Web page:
This is the modern retelling of Pride and Prejudice I had been waiting for! I read this in one sitting and want to go back and read it again–which is so rare for me I can’t even. Our setting is modern-day Bushwick, Brooklyn. Our Bennet family is actually the Benitez family, Afro-Latino and close-knit. Our Darcys are still the Darcys, but these Darcys buy the entire building across the street from the Benitez’s building and renovate it into one luxurious home for just the four of them. To Zuri Benitez the Darcys–and especially their arrogant son Darius–embody the gentrification that is rapidly changing her neighborhood and pricing out families who have lived there for generations. But Zuri’s older sister Janae is crushing hard on Darius’s older brother Ainsley, and thus Zuri is reluctantly drawn into Darius’s universe, even as her place in both Bushwick and the world (hello, college applications!) shifts. Pride is filled with emotion and possibility, and the characters speak like real teens, not like the stuffy ideal aristocracy in the original P&P. I am one of the few who didn’t like the original, so Pride really spoke to me and has become an instant classic.

We Are Not Yet Equal : Understanding the Racial Divide by Carol Anderson
Carol Anderson’s groundbreaking White Rage has been adapted for teens, and I’m here to tell you this book is for literally everyone. Anderson reframes the conversation about race with a straightforward and accessible voice. Her chronology begins at the end of the Civil War and follows through to the turmoil we face today. Anderson focuses on the systemic and sadly legal ways American society has suppressed progress for African-Americans. Racism is a horrible problem we still face today, but by learning from the past–and present–there can be hope for change in the future. There are historic photos and added resources for further reading and reflection. Hand this book to your relative who thinks everyone was made equal with the Civil Rights Act of 1964 and doesn’t understand why we definitely still need activists and movements like Black Lives Matter.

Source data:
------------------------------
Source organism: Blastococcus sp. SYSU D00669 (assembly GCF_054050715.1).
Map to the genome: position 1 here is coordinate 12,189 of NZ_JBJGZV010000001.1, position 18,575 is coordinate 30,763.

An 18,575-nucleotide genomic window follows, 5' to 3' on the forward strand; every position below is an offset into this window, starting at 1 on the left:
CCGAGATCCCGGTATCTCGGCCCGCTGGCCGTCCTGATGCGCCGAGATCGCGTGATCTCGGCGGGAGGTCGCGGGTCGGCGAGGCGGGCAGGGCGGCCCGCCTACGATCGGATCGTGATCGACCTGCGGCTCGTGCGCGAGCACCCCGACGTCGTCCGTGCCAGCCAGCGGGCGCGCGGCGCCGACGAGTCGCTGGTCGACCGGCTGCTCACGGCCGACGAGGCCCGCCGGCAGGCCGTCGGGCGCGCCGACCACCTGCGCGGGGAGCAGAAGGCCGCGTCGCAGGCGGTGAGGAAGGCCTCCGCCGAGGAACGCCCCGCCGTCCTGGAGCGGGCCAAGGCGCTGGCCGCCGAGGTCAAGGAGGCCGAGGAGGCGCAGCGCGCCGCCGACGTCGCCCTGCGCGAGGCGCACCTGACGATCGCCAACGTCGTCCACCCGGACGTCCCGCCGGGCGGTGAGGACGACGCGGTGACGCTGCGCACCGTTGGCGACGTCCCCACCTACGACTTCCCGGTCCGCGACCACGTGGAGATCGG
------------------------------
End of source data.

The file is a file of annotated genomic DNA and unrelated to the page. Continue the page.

(Don’t) Call Me Crazy : 33 Voices Start the Conversation About Mental Health edited by Kelly Jensen
I’ve been steadily diversifying my TBR, adding in authors of color and LGBTQIA authors, generally absorbing life experiences that are different from my own as a way to expand empathy and understanding of more people. I haven’t been so great about seeking out books explaining mental health and how mental health challenges can look different to each individual. Kelly Jensen–former librarian, current Book Riot editor, and all-around book champion–has assembled a diverse and absorbing introduction to this extremely important and under-represented demographic. Each essay is from a different perspective but straightforward and descriptive, helping the reader see through each author’s eyes. What’s it like to be called crazy? And how can we start having real and true conversations about mental health when such stigma is attached? This book answers those questions and so much more.

The 7 1/2 Deaths of Evelyn Hardcastle by Stuart Turton
At a secluded house party, Evelyn Hardcastle will die. She’ll die every night at 11pm until Aiden Bishop can determine who her killer is and break the cycle. However, each day he wakes up in the body of a different party guest, with no way to predict which body he’ll inhabit next. As he lives each day and learns more about Evelyn, Aiden becomes determined to not only unmask the killer, but he intends to prevent her death entirely. This is the perfect mystery for readers who think they’re pretty good at predicting twists and figuring out whodunnit. Seriously, it’s just…not what you’re expecting, even if you (accurately) expect a murder mystery that answers the question: What would happen if Agatha Christie wrote a mash-up of Groundhog Day and Quantum Leap? Don’t let the number of pages fool you. You’ll stay up late and cancel plans to finish reading this book.